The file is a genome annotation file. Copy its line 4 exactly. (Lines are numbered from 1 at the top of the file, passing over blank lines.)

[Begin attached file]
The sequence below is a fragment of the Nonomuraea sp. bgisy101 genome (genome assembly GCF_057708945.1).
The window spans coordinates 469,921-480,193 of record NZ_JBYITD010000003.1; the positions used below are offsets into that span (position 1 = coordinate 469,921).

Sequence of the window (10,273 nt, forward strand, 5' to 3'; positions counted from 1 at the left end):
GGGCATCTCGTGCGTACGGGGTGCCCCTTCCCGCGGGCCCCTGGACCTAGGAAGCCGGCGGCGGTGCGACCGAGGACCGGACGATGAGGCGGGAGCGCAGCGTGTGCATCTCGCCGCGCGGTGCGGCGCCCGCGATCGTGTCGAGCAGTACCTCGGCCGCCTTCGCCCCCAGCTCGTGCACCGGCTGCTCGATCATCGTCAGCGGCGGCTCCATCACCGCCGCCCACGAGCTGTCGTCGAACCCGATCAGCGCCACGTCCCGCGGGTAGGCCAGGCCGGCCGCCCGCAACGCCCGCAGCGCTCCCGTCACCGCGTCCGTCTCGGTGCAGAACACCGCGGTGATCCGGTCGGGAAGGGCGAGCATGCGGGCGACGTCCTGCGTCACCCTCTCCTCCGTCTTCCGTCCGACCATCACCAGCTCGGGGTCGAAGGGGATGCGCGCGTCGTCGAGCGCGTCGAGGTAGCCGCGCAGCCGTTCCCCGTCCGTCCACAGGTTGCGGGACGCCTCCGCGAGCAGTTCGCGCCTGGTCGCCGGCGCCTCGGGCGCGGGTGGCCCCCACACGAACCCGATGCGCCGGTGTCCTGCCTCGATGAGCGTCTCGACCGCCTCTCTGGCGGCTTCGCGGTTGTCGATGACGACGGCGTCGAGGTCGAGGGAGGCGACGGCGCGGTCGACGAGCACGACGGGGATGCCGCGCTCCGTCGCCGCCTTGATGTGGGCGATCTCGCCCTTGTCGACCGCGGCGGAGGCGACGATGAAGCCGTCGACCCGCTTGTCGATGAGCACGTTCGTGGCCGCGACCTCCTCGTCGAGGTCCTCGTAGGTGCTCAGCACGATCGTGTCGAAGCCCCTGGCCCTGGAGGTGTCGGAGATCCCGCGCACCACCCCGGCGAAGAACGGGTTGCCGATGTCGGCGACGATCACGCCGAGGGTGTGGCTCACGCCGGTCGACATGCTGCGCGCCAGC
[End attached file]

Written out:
GGGCATCTCGTGCGTACGGGGTGCCCCTTCCCGCGGGCCCCTGGACCTAGGAAGCCGGCGGCGGTGCGACCGAGGACCGGACGATGAGGCGGGAGCGCAGCGTGTGCATCTCGCCGCGCGGTGCGGCGCCCGCGATCGTGTCGAGCAGTACCTCGGCCGCCTTCGCCCCCAGCTCGTGCACCGGCTGCTCGATCATCGTCAGCGGCGGCTCCATCACCGCCGCCCACGAGCTGTCGTCGAACCCGATCAGCGCCACGTCCCGCGGGTAGGCCAGGCCGGCCGCCCGCAACGCCCGCAGCGCTCCCGTCACCGCGTCCGTCTCGGTGCAGAACACCGCGGTGATCCGGTCGGGAAGGGCGAGCATGCGGGCGACGTCCTGCGTCACCCTCTCCTCCGTCTTCCGTCCGACCATCACCAGCTCGGGGTCGAAGGGGATGCGCGCGTCGTCGAGCGCGTCGAGGTAGCCGCGCAGCCGTTCCCCGTCCGTCCACAGGTTGCGGGACGCCTCCGCGAGCAGTTCGCGCCTGGTCGCCGGCGCCTCGGGCGCGGGTGGCCCCCACACGAACCCGATGCGCCGGTGTCCTGCCTCGATGAGCGTCTCGACCGCCTCTCTGGCGGCTTCGCGGTTGTCGATGACGACGGCGTCGAGGTCGAGGGAGGCGACGGCGCGGTCGACGAGCACGACGGGGATGCCGCGCTCCGTCGCCGCCTTGATGTGGGCGATCTCGCCCTTGTCGACCGCGGCGGAGGCGACGATGAAGCCGTCGACCCGCTTGTCGATGAGCACGTTCGTGGCCGCGACCTCCTCGTCGAGGTCCTCGTAGGTGCTCAGCACGATCGTGTCGAAGCCCCTGGCCCTGGAGGTGTCGGAGATCCCGCGCACCACCCCGGCGAAGAACGGGTTGCCGATGTCGGCGACGATCACGCCGAGGGTGTGGCTCACGCCGGTCGACATGCTGCGCGCCAGC